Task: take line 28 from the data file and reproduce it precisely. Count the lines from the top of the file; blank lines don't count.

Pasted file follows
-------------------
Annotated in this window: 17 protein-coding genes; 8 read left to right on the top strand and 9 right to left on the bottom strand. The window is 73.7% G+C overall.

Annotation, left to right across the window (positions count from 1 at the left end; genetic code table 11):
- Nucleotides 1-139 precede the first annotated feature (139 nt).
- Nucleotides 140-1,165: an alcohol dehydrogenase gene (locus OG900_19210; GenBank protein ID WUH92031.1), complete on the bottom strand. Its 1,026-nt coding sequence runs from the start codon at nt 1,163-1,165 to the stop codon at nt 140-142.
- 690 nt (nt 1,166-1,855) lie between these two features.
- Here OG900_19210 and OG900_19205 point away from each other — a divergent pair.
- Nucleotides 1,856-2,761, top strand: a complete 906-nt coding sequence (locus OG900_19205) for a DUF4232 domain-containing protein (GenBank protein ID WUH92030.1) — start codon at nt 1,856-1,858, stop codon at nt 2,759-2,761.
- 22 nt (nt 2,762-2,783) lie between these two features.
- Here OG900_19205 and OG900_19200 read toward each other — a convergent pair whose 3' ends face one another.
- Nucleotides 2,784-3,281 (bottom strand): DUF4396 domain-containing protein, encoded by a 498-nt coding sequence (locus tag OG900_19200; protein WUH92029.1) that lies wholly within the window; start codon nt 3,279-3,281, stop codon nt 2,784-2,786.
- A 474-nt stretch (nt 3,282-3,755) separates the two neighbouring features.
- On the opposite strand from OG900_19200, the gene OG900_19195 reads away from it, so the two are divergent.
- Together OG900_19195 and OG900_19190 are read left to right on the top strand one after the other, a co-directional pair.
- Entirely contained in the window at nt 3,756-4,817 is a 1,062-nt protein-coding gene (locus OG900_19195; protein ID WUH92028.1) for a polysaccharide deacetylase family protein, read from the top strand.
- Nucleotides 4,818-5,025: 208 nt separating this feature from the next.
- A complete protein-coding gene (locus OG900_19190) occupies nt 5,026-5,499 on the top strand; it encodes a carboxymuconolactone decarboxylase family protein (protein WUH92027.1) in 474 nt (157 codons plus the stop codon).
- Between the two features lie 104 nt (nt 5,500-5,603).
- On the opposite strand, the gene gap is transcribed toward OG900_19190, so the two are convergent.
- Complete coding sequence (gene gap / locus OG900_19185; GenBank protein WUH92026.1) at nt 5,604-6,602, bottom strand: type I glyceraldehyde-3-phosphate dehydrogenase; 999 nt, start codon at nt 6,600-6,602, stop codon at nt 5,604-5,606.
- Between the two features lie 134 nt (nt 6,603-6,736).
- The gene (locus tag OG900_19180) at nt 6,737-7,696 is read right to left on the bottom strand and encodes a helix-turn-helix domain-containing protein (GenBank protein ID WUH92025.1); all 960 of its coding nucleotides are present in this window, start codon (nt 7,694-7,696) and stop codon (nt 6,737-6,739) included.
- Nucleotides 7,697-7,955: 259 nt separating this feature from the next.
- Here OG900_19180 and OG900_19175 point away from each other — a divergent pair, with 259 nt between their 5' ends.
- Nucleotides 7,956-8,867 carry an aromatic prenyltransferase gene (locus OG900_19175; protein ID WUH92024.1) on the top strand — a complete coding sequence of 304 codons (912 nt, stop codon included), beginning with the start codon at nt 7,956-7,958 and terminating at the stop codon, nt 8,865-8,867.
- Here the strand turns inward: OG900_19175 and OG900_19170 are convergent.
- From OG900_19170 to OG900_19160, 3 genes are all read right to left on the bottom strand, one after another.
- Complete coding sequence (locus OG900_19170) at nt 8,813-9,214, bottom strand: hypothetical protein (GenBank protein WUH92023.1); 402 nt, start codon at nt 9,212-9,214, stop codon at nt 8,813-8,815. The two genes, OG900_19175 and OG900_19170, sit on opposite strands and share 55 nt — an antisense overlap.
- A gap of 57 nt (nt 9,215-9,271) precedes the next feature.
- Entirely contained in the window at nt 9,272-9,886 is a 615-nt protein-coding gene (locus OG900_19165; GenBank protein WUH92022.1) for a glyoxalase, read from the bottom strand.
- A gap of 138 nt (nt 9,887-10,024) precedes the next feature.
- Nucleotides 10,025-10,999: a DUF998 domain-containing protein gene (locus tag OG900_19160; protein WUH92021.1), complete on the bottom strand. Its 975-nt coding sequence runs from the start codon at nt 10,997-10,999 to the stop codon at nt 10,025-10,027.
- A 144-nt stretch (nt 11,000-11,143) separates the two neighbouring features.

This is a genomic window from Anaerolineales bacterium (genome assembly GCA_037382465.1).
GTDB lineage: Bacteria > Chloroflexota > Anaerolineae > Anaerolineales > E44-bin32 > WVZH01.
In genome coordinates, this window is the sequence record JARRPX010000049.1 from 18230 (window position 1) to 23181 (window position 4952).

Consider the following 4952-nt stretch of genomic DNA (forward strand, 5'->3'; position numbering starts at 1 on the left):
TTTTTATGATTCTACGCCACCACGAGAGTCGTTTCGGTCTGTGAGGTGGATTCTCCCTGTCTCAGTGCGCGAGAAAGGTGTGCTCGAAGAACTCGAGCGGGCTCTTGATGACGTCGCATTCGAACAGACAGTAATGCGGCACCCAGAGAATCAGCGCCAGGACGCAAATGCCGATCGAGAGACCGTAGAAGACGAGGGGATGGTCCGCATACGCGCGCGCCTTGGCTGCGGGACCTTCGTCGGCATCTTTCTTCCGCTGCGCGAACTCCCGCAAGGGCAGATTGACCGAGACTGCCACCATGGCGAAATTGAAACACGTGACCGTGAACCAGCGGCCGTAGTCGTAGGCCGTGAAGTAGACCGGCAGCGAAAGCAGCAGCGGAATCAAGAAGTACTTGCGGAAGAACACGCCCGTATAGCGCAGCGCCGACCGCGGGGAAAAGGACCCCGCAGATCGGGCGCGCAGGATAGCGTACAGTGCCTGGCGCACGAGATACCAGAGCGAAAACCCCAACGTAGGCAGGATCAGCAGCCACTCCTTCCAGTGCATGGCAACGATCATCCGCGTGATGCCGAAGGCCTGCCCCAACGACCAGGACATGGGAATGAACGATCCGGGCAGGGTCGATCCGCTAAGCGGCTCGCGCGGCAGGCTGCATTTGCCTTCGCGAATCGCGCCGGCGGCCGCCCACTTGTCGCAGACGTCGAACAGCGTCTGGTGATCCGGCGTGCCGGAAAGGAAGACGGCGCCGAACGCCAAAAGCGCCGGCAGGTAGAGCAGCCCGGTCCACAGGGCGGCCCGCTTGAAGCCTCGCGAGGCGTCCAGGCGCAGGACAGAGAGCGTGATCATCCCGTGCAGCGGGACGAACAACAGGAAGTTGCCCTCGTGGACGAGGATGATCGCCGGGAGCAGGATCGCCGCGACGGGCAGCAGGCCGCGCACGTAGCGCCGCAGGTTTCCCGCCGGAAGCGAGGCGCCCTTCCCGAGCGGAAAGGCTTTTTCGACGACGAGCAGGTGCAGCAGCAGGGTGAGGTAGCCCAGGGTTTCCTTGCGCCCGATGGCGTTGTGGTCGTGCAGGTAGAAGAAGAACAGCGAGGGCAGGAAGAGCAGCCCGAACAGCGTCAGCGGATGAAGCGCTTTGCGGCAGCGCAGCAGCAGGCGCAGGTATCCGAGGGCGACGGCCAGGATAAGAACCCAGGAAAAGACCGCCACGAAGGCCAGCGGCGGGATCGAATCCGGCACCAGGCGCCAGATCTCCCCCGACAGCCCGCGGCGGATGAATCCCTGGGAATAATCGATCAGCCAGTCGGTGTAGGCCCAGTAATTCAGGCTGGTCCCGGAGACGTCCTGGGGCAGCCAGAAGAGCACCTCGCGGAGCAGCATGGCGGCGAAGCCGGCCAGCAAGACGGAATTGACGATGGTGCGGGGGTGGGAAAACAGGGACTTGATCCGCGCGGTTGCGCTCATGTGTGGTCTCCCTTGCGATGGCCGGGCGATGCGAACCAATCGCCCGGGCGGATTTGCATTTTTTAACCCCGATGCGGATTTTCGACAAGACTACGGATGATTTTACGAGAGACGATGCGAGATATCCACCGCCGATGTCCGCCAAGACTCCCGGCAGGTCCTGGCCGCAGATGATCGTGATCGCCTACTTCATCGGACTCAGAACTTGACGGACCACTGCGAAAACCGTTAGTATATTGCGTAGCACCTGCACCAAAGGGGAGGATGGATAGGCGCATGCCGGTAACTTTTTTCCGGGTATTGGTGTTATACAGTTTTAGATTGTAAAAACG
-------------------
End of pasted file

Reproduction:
- A gap of 57 nt (nt 9,215-9,271) precedes the next feature.